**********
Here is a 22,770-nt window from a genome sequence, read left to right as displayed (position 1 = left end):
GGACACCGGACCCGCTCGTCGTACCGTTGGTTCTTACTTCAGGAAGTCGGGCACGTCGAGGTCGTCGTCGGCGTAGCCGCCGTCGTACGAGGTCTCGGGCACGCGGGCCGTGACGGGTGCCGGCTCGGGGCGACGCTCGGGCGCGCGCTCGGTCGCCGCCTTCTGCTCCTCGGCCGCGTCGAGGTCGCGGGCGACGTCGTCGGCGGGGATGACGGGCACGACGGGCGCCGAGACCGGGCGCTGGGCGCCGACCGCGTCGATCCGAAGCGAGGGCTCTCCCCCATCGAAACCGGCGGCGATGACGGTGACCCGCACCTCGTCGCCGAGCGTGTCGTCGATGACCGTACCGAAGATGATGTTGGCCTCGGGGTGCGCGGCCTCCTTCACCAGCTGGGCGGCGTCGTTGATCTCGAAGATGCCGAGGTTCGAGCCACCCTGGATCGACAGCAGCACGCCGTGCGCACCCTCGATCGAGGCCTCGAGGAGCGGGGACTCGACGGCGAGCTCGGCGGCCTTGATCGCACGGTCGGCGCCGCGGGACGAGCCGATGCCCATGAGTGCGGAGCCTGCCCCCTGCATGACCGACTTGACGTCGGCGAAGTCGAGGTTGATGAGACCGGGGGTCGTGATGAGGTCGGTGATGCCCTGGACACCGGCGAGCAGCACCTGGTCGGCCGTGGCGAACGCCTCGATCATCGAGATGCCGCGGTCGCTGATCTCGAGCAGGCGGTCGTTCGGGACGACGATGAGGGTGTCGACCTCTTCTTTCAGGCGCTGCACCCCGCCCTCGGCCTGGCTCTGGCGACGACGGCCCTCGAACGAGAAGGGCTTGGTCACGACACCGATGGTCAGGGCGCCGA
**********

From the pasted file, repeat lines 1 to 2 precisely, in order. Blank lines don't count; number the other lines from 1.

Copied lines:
Here is a 22,770-nt window from a genome sequence, read left to right as displayed (position 1 = left end):
GGACACCGGACCCGCTCGTCGTACCGTTGGTTCTTACTTCAGGAAGTCGGGCACGTCGAGGTCGTCGTCGGCGTAGCCGCCGTCGTACGAGGTCTCGGGCACGCGGGCCGTGACGGGTGCCGGCTCGGGGCGACGCTCGGGCGCGCGCTCGGTCGCCGCCTTCTGCTCCTCGGCCGCGTCGAGGTCGCGGGCGACGTCGTCGGCGGGGATGACGGGCACGACGGGCGCCGAGACCGGGCGCTGGGCGCCGACCGCGTCGATCCGAAGCGAGGGCTCTCCCCCATCGAAACCGGCGGCGATGACGGTGACCCGCACCTCGTCGCCGAGCGTGTCGTCGATGACCGTACCGAAGATGATGTTGGCCTCGGGGTGCGCGGCCTCCTTCACCAGCTGGGCGGCGTCGTTGATCTCGAAGATGCCGAGGTTCGAGCCACCCTGGATCGACAGCAGCACGCCGTGCGCACCCTCGATCGAGGCCTCGAGGAGCGGGGACTCGACGGCGAGCTCGGCGGCCTTGATCGCACGGTCGGCGCCGCGGGACGAGCCGATGCCCATGAGTGCGGAGCCTGCCCCCTGCATGACCGACTTGACGTCGGCGAAGTCGAGGTTGATGAGACCGGGGGTCGTGATGAGGTCGGTGATGCCCTGGACACCGGCGAGCAGCACCTGGTCGGCCGTGGCGAACGCCTCGATCATCGAGATGCCGCGGTCGCTGATCTCGAGCAGGCGGTCGTTCGGGACGACGATGAGGGTGTCGACCTCTTCTTTCAGGCGCTGCACCCCGCCCTCGGCCTGGCTCTGGCGACGACGGCCCTCGAACGAGAAGGGCTTGGTCACGACACCGATGGTCAGGGCGCCGA